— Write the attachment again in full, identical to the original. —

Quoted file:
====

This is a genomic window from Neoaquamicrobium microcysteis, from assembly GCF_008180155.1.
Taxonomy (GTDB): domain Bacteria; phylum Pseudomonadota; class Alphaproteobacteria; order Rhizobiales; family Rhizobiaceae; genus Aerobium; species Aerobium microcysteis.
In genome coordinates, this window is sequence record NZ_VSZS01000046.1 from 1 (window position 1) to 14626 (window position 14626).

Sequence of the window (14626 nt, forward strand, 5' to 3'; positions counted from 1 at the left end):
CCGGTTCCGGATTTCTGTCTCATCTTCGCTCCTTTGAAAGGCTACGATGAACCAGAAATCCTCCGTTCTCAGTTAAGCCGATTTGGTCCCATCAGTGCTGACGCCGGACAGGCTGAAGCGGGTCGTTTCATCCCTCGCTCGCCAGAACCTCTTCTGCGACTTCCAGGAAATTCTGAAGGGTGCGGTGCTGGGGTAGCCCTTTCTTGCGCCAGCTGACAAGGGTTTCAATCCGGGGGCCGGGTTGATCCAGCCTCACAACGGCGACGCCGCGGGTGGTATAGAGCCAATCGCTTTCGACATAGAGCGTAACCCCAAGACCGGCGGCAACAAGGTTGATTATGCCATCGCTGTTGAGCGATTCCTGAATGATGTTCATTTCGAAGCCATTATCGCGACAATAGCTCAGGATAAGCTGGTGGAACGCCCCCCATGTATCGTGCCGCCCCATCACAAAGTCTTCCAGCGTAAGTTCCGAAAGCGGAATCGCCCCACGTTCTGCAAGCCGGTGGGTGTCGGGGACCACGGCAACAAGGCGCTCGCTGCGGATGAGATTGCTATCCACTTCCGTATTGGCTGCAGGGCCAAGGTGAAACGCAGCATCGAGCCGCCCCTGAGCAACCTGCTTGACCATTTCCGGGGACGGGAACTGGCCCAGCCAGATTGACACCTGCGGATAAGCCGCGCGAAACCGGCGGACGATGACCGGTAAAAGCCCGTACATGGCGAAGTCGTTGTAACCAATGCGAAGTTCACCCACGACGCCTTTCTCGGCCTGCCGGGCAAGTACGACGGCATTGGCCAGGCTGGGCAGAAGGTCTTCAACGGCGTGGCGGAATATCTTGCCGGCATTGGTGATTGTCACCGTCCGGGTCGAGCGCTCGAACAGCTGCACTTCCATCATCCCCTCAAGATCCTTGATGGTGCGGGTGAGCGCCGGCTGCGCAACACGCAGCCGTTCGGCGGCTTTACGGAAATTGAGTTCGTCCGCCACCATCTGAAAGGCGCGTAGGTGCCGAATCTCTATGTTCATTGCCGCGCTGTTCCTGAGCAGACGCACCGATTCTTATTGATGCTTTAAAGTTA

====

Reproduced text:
This is a genomic window from Neoaquamicrobium microcysteis, from assembly GCF_008180155.1.
Taxonomy (GTDB): domain Bacteria; phylum Pseudomonadota; class Alphaproteobacteria; order Rhizobiales; family Rhizobiaceae; genus Aerobium; species Aerobium microcysteis.
In genome coordinates, this window is sequence record NZ_VSZS01000046.1 from 1 (window position 1) to 14626 (window position 14626).

Sequence of the window (14626 nt, forward strand, 5' to 3'; positions counted from 1 at the left end):
CCGGTTCCGGATTTCTGTCTCATCTTCGCTCCTTTGAAAGGCTACGATGAACCAGAAATCCTCCGTTCTCAGTTAAGCCGATTTGGTCCCATCAGTGCTGACGCCGGACAGGCTGAAGCGGGTCGTTTCATCCCTCGCTCGCCAGAACCTCTTCTGCGACTTCCAGGAAATTCTGAAGGGTGCGGTGCTGGGGTAGCCCTTTCTTGCGCCAGCTGACAAGGGTTTCAATCCGGGGGCCGGGTTGATCCAGCCTCACAACGGCGACGCCGCGGGTGGTATAGAGCCAATCGCTTTCGACATAGAGCGTAACCCCAAGACCGGCGGCAACAAGGTTGATTATGCCATCGCTGTTGAGCGATTCCTGAATGATGTTCATTTCGAAGCCATTATCGCGACAATAGCTCAGGATAAGCTGGTGGAACGCCCCCCATGTATCGTGCCGCCCCATCACAAAGTCTTCCAGCGTAAGTTCCGAAAGCGGAATCGCCCCACGTTCTGCAAGCCGGTGGGTGTCGGGGACCACGGCAACAAGGCGCTCGCTGCGGATGAGATTGCTATCCACTTCCGTATTGGCTGCAGGGCCAAGGTGAAACGCAGCATCGAGCCGCCCCTGAGCAACCTGCTTGACCATTTCCGGGGACGGGAACTGGCCCAGCCAGATTGACACCTGCGGATAAGCCGCGCGAAACCGGCGGACGATGACCGGTAAAAGCCCGTACATGGCGAAGTCGTTGTAACCAATGCGAAGTTCACCCACGACGCCTTTCTCGGCCTGCCGGGCAAGTACGACGGCATTGGCCAGGCTGGGCAGAAGGTCTTCAACGGCGTGGCGGAATATCTTGCCGGCATTGGTGATTGTCACCGTCCGGGTCGAGCGCTCGAACAGCTGCACTTCCATCATCCCCTCAAGATCCTTGATGGTGCGGGTGAGCGCCGGCTGCGCAACACGCAGCCGTTCGGCGGCTTTACGGAAATTGAGTTCGTCCGCCACCATCTGAAAGGCGCGTAGGTGCCGAATCTCTATGTTCATTGCCGCGCTGTTCCTGAGCAGACGCACCGATTCTTATTGATGCTTTAAAGTTA